There’s something about the blank pages of a brand-new calendar that inspires many of us to commit to change. Raise your hand if you’ve ever made a New Year’s resolution:
- I will join a gym – and show up there three times a week. Oh, and I’ll work out as long as I’m there.
- I will quit eating gluten, sugar and dairy. I’m gonna do Whole 30 with such dedication it’ll be like Whole 3,000,000.
- I will watch less T.V. Or maybe better T.V. More PBS, less Home Shopping Network.
- I will skydive. Walk the Appalachian trail. Learn to tap dance.
Even though experts tell us most of our resolutions are doomed to fail, we tell ourselves that we’re going to beat the odds this year.
It occurred to me when I was writing about the subject of regret (see link at the end of this post) that lurking behind just about every resolution is an “if only”. I suspect most of those big vows we make to ourselves are doomed to failure because they are an emotional reaction to a poor choice we’ve made in the past. For example, right now I’m lugging around some extra baby weight from…uh…thirty-one years ago. It is sorely tempting now that Christmas cookie season is over to pledge my troth to re-doubling my exercise sessions*, while swearing off all stress eating and cooling my relationship with my good friends, the Carb Family.
When I do a bit of analysis about some of those “I should lose weight and/or exercise” vows I feel bubbling under my skin at this time of year, I realize that those promises to myself won’t fix the reasons I’m carrying those extra pounds. Those reasons include indulgence in at least two of the Seven Deadly Sins, sloth and gluttony, as well as many years of poor health, leading to habitual inactivity. Allowing God to deal with me about the reasons for this extra weight may net the change in me that a willpower-themed resolution list can’t. As part of my rehab from this summer’s knee surgery, I found myself standing on an indoor track one Wednesday morning in mid-November. I took one step, then another, and now, a month later, I am on my way to building up a new habit. It wasn’t as much about a resolution created because I was ashamed of my body as it was a desire to reclaim the body I have, often-frail and unpredictable as it can be.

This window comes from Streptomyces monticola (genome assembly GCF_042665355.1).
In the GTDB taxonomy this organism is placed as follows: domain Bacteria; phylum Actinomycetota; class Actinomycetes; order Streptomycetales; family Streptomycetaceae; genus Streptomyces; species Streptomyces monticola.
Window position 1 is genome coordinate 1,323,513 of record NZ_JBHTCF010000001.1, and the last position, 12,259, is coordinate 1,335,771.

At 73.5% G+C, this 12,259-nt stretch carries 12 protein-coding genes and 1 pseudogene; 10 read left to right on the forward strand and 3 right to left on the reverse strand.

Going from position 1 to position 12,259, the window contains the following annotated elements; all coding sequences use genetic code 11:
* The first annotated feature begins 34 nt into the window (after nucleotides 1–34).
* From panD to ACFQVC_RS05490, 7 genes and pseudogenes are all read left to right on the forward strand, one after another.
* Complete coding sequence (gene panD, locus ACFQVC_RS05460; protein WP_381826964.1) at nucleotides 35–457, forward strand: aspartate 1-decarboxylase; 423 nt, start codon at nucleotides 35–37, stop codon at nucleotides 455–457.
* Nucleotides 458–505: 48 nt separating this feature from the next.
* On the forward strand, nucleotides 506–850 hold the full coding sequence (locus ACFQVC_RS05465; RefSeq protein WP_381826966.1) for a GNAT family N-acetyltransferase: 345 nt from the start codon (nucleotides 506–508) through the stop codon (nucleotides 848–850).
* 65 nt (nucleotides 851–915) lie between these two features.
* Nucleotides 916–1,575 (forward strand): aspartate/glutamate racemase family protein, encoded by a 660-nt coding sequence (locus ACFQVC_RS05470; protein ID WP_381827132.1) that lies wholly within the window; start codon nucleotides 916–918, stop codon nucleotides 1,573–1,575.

While change might happen because we’ve finally hit the “Fed Up” red line on our internal shame gauge, we stand the best chance of healthy change if we can get a glimpse at why we’ve ended up in need of a resolution in the first place.
What do you think? Do goal-setting resolutions work for you, or do you think it is more helpful to consider why you’re feeling the need for a particular resolution in the first place? Got a resolution story that’s been a great success for you? We’d love to hear it!
Photo by Annie Spratt on Unsplash
If you’re looking for some help processing your regrets, this book by PerGen founder Michelle Van Loon offers practical guidance. Click the link to learn more – and know that your purchase using this link benefits this website.
agree with what you said here…getting to the underneath issue is much more likely to help make lasting change. I am done with resolutions – and even “goals.” Doesn’t mean I won’t plan but goals/resolutions . . . .I am done with them.
We had this recent conversation with our grown son. He and his father are the health/fitness goal setters and I’ve never made resolutions because I just don’t need that negativity 😉 I agree with you. The value is in the underlying need, not the act itself. Honestly, I’ve never considered that aspect of it. Thank you.